Thinking about – and inspired by – an insightful example by Aaron Meyerowitz I found a convincing argument that there is probably no generally agreed upon concept of distance-likeness involving a sensibly generalized triangle inequality. The argument goes like this:
Consider a world of non-intersecting disks in the plane. Let the distance $d$ between two disks be the smallest Euclidean distance between any two points on their respective boundaries. This involves that any two touching disks have distance 0 and that the distance-law d(x,y)=0 iff x=y is violated. I assume that it is nevertheless generally agreed upon that this is a sensible distance.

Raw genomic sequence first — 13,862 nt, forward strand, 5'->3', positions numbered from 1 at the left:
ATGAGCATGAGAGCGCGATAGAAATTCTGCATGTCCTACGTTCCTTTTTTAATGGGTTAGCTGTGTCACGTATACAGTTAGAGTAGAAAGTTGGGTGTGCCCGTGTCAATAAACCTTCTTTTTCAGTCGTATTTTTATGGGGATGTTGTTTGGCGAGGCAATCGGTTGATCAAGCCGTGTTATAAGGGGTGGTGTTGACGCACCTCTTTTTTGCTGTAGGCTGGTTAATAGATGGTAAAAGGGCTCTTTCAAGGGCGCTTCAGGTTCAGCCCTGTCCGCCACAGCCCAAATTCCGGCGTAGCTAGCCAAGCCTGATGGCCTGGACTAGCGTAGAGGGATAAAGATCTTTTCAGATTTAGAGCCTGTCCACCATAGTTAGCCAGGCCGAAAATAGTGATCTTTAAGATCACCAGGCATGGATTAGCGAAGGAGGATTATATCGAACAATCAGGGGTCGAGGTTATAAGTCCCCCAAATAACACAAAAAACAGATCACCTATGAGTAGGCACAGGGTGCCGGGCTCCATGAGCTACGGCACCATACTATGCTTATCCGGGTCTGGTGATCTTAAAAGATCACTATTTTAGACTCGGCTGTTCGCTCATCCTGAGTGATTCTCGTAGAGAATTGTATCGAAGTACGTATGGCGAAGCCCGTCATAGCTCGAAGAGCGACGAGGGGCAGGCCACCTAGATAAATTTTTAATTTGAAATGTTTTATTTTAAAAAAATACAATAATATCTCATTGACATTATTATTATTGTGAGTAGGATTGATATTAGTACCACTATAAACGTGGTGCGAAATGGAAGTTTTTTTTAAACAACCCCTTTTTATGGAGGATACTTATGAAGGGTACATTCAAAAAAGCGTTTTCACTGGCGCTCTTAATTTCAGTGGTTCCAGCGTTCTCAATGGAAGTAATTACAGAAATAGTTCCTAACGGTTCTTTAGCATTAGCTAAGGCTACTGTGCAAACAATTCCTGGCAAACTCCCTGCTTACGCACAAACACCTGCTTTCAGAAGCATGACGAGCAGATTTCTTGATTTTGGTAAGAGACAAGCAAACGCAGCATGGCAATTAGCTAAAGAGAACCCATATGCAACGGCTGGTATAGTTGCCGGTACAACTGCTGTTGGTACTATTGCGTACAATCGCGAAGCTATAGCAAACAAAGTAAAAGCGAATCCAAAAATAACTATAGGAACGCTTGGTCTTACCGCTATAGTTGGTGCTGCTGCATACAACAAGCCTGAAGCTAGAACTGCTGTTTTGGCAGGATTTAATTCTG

But any sensible triangle inequality is violated, too. That's because for every two non-touching disks $x,z$ that touch a common disk $y$ we have
$$d(x,z) > d(x,y) + d(y,z) = 0$$
and $d(x,z)$ can be arbitrarily large (depending on the radius of disk $y$) and thus greater than $F(0,0)$ for any function $F(u,v)$.
The questions question arises for what specific reasons we nevertheless do believe that $d$ is a sensible distance?
Note, that for a given maximal disk radius $r$max we may get a sensible version of the triangle inequality (due to Aaron's example) and with $r$max $\rightarrow 0$ we get the usual triangle inequality.